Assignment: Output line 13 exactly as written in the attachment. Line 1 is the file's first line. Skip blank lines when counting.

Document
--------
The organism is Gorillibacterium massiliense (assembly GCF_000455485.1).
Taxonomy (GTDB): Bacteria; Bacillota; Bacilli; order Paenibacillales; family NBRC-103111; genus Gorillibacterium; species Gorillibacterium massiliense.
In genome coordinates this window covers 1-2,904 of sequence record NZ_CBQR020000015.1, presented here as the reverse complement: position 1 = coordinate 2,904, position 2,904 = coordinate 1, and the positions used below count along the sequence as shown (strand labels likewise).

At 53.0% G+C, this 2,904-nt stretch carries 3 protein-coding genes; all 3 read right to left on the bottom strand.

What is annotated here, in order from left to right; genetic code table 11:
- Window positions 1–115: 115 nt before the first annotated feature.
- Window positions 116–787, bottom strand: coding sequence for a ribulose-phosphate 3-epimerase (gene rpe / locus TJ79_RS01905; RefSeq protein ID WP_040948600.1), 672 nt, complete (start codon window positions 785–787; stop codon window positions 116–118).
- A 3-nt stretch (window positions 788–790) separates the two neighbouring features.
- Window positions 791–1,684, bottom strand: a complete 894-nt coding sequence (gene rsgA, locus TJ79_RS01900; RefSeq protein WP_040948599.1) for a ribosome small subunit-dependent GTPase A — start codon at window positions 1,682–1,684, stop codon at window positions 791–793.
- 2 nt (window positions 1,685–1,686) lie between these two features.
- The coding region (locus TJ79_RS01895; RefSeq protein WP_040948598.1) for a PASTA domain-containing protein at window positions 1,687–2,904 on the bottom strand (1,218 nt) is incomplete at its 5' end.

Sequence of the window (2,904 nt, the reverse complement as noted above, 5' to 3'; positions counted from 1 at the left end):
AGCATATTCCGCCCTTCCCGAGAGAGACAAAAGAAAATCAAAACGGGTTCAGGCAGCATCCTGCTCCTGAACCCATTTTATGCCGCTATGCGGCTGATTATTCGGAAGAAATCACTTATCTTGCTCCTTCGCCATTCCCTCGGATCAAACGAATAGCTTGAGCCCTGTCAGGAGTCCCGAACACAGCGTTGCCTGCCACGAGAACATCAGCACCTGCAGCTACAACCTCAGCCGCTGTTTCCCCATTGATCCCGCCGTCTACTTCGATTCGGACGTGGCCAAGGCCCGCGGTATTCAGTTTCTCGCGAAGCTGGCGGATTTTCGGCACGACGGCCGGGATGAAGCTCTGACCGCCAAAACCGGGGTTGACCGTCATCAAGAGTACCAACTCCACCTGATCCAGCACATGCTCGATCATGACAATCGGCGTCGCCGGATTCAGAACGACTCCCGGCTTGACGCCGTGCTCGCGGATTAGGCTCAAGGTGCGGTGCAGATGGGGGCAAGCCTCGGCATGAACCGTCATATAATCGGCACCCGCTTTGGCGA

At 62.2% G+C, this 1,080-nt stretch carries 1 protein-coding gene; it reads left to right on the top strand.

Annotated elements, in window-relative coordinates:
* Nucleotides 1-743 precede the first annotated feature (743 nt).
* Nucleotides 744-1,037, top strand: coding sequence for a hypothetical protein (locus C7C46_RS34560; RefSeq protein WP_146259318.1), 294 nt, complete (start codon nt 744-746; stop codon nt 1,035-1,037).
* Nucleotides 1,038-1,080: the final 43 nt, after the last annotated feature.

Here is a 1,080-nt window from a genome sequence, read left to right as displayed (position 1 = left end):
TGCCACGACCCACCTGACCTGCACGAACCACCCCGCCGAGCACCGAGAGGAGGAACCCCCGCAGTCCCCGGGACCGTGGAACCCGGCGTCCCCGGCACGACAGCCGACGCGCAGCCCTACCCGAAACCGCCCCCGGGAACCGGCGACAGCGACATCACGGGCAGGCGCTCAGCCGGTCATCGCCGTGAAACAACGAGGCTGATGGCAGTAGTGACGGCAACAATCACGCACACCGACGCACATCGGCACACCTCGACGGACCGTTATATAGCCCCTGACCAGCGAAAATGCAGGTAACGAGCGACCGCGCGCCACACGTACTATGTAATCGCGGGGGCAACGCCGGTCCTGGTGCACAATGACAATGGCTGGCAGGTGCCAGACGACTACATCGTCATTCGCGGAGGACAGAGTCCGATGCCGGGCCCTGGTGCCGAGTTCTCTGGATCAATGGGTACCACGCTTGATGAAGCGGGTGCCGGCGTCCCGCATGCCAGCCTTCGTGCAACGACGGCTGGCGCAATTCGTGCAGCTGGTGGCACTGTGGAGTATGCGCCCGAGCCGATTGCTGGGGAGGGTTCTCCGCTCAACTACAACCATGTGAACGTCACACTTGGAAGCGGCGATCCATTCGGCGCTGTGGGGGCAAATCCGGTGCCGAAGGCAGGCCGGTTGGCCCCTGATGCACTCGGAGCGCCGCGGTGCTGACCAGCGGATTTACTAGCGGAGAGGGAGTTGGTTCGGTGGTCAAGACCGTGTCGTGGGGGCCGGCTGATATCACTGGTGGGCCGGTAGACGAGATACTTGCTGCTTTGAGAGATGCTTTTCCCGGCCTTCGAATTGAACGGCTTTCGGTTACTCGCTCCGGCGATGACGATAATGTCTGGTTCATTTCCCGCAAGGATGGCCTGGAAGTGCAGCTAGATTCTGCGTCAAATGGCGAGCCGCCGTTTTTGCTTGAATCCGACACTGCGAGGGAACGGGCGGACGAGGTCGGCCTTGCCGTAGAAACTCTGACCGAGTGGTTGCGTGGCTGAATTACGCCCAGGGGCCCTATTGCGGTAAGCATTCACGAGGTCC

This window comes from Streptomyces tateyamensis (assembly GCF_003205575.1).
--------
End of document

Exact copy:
AGCATATTCCGCCCTTCCCGAGAGAGACAAAAGAAAATCAAAACGGGTTCAGGCAGCATCCTGCTCCTGAACCCATTTTATGCCGCTATGCGGCTGATTATTCGGAAGAAATCACTTATCTTGCTCCTTCGCCATTCCCTCGGATCAAACGAATAGCTTGAGCCCTGTCAGGAGTCCCGAACACAGCGTTGCCTGCCACGAGAACATCAGCACCTGCAGCTACAACCTCAGCCGCTGTTTCCCCATTGATCCCGCCGTCTACTTCGATTCGGACGTGGCCAAGGCCCGCGGTATTCAGTTTCTCGCGAAGCTGGCGGATTTTCGGCACGACGGCCGGGATGAAGCTCTGACCGCCAAAACCGGGGTTGACCGTCATCAAGAGTACCAACTCCACCTGATCCAGCACATGCTCGATCATGACAATCGGCGTCGCCGGATTCAGAACGACTCCCGGCTTGACGCCGTGCTCGCGGATTAGGCTCAAGGTGCGGTGCAGATGGGGGCAAGCCTCGGCATGAACCGTCATATAATCGGCACCCGCTTTGGCGA